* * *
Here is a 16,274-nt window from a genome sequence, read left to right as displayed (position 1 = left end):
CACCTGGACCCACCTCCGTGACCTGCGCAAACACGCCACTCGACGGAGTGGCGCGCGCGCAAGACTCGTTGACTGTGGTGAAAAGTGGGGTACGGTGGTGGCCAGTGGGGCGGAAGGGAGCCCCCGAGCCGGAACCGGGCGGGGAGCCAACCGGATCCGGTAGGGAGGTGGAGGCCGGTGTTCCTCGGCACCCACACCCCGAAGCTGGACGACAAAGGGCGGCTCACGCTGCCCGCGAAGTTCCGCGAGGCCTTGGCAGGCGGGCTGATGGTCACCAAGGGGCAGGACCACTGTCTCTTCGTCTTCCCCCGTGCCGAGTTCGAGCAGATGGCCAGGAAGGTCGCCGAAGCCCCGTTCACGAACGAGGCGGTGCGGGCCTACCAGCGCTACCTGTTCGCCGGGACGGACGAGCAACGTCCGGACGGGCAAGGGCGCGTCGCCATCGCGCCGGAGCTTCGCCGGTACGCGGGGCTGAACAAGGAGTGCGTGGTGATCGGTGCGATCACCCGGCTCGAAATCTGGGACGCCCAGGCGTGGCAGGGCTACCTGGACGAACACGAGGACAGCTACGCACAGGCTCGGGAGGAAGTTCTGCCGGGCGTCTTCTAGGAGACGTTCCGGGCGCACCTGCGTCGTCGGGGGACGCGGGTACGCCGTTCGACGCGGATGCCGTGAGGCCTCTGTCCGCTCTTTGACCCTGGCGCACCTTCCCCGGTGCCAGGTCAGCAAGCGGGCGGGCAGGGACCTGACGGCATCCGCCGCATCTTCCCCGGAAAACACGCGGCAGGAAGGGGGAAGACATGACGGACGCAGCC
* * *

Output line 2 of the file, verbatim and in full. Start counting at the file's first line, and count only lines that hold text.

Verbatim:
CACCTGGACCCACCTCCGTGACCTGCGCAAACACGCCACTCGACGGAGTGGCGCGCGCGCAAGACTCGTTGACTGTGGTGAAAAGTGGGGTACGGTGGTGGCCAGTGGGGCGGAAGGGAGCCCCCGAGCCGGAACCGGGCGGGGAGCCAACCGGATCCGGTAGGGAGGTGGAGGCCGGTGTTCCTCGGCACCCACACCCCGAAGCTGGACGACAAAGGGCGGCTCACGCTGCCCGCGAAGTTCCGCGAGGCCTTGGCAGGCGGGCTGATGGTCACCAAGGGGCAGGACCACTGTCTCTTCGTCTTCCCCCGTGCCGAGTTCGAGCAGATGGCCAGGAAGGTCGCCGAAGCCCCGTTCACGAACGAGGCGGTGCGGGCCTACCAGCGCTACCTGTTCGCCGGGACGGACGAGCAACGTCCGGACGGGCAAGGGCGCGTCGCCATCGCGCCGGAGCTTCGCCGGTACGCGGGGCTGAACAAGGAGTGCGTGGTGATCGGTGCGATCACCCGGCTCGAAATCTGGGACGCCCAGGCGTGGCAGGGCTACCTGGACGAACACGAGGACAGCTACGCACAGGCTCGGGAGGAAGTTCTGCCGGGCGTCTTCTAGGAGACGTTCCGGGCGCACCTGCGTCGTCGGGGGACGCGGGTACGCCGTTCGACGCGGATGCCGTGAGGCCTCTGTCCGCTCTTTGACCCTGGCGCACCTTCCCCGGTGCCAGGTCAGCAAGCGGGCGGGCAGGGACCTGACGGCATCCGCCGCATCTTCCCCGGAAAACACGCGGCAGGAAGGGGGAAGACATGACGGACGCAGCC